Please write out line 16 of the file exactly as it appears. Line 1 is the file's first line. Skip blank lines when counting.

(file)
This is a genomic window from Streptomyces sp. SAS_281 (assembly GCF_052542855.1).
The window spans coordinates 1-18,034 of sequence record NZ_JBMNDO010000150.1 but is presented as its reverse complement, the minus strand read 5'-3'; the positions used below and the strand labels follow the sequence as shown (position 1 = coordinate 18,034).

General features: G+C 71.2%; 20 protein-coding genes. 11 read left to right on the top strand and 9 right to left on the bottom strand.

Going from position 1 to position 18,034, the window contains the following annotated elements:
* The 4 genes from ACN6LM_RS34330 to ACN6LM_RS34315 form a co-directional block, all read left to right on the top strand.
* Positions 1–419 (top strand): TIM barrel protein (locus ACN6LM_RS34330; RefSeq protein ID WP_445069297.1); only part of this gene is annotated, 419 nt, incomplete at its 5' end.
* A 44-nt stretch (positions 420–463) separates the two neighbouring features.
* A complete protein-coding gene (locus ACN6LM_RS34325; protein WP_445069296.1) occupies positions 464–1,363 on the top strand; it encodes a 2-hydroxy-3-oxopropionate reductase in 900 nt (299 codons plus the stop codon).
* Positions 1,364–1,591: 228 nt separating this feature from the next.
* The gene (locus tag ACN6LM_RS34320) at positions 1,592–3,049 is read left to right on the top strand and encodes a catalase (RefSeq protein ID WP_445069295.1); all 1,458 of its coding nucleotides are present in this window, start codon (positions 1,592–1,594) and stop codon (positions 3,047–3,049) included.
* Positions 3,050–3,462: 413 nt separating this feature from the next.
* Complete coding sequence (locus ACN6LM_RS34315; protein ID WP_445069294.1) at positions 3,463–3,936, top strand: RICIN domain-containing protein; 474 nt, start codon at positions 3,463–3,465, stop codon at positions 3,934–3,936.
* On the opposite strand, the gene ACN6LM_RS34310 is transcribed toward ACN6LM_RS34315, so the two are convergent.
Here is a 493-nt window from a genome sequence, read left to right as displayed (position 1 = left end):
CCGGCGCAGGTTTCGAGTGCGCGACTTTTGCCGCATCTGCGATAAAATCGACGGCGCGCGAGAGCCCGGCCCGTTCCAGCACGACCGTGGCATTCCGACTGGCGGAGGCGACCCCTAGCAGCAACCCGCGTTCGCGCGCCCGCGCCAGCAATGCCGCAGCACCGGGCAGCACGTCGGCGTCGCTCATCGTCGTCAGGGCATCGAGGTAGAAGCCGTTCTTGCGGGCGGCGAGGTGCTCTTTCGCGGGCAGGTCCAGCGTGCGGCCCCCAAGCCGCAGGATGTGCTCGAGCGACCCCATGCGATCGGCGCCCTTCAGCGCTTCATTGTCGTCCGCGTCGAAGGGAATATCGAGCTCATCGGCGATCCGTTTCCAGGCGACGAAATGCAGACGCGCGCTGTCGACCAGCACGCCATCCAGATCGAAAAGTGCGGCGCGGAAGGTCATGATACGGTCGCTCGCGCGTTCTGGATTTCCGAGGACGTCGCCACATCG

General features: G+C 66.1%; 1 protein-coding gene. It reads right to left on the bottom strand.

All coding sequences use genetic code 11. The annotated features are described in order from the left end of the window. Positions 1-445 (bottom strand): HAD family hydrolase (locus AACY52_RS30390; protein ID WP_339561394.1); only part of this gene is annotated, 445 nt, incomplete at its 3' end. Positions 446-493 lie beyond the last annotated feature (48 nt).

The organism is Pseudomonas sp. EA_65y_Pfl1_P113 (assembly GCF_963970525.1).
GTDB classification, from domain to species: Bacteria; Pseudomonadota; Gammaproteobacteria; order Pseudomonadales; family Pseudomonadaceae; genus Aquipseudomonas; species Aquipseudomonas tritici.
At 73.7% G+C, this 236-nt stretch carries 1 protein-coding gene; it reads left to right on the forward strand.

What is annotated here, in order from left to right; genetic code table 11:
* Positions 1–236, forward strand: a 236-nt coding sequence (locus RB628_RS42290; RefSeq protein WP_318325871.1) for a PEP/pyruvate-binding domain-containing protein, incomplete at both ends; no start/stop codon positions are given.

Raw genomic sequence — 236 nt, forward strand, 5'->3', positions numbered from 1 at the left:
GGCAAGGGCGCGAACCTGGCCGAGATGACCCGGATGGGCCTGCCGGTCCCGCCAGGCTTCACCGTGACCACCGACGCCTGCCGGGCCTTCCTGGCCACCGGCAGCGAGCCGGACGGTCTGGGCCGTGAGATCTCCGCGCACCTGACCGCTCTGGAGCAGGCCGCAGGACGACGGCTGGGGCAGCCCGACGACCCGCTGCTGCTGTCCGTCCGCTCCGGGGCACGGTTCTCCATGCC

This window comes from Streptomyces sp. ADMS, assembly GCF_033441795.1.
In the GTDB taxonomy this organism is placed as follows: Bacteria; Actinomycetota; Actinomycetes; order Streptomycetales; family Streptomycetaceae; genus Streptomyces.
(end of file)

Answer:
General features: G+C 66.1%; 1 protein-coding gene. It reads right to left on the bottom strand.